RFP - RFQ Review

Every bid document that is released needs to be thoroughly analyzed to determine what information must be provided in the bid response.


Too many bidders begin pulling the information together they want the evaluators see, regardless of whether the RFP or RFQ asks for it. Worse, some bidders will pull a losing bid out of their desk drawer, make minor modifications, slap a new cover on it, and turn it in.


We begin the bid documentation and make a thorough checklist of every fact that the state or federal agency wants included in the bid proposal. This starts with the definitions laid out in the front of the RFP. Words may have special defined meanings. We note those as we go through the bid document.


We will give you a checklist of items you must include in your bid proposal. Failure to provide information on these items may result in a disqualification of your bid. You will be deemed “non-responsive”. And even if you squeak through and win, know that your competitors may file a protest based on your non-responsiveness.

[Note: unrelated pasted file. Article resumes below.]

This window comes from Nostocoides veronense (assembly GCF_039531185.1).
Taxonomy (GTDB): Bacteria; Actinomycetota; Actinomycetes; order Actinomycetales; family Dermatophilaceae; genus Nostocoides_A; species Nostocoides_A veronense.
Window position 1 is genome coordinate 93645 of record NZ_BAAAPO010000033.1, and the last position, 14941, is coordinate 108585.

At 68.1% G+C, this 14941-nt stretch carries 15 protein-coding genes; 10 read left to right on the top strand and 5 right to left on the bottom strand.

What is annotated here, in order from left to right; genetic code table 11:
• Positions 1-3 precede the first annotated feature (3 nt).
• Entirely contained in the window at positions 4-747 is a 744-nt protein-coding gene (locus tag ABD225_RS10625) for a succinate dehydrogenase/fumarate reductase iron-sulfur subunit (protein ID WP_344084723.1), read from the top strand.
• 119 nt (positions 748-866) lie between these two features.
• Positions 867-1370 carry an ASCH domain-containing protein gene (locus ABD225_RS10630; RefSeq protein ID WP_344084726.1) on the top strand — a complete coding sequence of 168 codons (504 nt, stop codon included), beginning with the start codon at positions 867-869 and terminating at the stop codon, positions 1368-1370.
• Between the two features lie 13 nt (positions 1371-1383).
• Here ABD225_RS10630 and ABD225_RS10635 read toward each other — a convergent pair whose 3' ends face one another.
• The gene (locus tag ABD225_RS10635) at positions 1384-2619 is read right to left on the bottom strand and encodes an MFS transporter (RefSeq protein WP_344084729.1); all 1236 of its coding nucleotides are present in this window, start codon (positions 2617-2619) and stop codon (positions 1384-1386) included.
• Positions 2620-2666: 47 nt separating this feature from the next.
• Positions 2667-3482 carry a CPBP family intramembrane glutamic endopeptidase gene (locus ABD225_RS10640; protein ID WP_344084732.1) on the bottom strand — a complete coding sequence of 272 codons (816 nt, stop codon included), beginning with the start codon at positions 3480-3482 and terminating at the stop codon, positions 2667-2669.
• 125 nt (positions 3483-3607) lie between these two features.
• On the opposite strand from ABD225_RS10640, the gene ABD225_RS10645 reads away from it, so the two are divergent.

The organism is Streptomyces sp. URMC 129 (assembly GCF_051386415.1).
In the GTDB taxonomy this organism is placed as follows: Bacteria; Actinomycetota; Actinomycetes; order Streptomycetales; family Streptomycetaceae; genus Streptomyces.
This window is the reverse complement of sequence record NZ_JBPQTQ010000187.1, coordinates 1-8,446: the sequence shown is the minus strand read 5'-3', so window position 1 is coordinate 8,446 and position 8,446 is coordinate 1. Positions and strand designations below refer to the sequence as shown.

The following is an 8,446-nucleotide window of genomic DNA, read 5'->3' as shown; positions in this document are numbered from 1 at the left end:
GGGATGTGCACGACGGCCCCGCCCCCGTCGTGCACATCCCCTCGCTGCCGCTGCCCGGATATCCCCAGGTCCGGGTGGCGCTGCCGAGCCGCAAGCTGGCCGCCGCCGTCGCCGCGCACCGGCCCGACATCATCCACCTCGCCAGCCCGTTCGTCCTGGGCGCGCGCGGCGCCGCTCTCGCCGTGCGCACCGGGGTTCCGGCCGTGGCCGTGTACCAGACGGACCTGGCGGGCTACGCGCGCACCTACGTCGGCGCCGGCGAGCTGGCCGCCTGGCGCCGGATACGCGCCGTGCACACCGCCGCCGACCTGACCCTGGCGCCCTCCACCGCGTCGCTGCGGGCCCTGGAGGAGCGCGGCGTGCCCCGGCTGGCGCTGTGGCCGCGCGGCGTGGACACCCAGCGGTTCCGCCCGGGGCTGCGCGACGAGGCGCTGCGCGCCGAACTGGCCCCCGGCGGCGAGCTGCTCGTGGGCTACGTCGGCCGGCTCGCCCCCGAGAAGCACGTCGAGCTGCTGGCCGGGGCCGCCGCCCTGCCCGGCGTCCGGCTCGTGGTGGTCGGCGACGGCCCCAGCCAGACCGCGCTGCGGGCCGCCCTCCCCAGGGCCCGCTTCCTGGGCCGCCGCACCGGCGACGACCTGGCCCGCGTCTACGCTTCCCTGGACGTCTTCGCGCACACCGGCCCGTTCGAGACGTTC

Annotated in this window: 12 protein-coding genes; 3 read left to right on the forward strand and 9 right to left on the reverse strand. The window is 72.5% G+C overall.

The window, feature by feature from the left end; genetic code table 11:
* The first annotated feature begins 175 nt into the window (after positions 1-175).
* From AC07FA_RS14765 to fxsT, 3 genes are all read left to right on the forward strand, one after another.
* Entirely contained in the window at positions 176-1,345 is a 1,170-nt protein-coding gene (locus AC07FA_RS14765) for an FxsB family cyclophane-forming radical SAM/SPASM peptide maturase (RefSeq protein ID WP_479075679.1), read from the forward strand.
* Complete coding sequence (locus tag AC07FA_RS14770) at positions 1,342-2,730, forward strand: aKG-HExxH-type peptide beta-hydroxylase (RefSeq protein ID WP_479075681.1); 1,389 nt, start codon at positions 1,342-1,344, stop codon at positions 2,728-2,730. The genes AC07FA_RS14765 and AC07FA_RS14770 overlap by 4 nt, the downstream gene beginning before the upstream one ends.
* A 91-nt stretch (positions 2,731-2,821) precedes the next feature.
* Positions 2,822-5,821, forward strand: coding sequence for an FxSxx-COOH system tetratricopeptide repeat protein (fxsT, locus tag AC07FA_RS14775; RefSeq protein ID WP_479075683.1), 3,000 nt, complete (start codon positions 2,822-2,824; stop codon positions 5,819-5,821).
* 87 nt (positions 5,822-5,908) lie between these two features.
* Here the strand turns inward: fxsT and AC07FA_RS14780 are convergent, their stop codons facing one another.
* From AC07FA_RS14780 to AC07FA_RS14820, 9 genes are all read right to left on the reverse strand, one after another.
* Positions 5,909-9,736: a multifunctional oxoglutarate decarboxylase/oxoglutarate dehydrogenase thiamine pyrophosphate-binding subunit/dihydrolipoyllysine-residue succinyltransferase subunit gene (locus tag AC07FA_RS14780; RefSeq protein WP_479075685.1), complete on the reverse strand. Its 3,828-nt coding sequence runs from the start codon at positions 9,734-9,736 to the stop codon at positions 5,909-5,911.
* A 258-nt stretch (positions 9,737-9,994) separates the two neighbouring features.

But what do you do if a bid document is unclear or asks for conflicting information?  


Many states, like Florida, now impose a “cone of silence” on the bid process, meaning that all contact about the bid document must be done in writing. Some states go even further, only allowing written contact or submission of questions during a limited window. As we review the RFP, we'll highlight areas of conflict and confusion.


We'll even draft proposed questions for you to submit so that there is no room for doubt as you prepare your response.  


StephenCody.com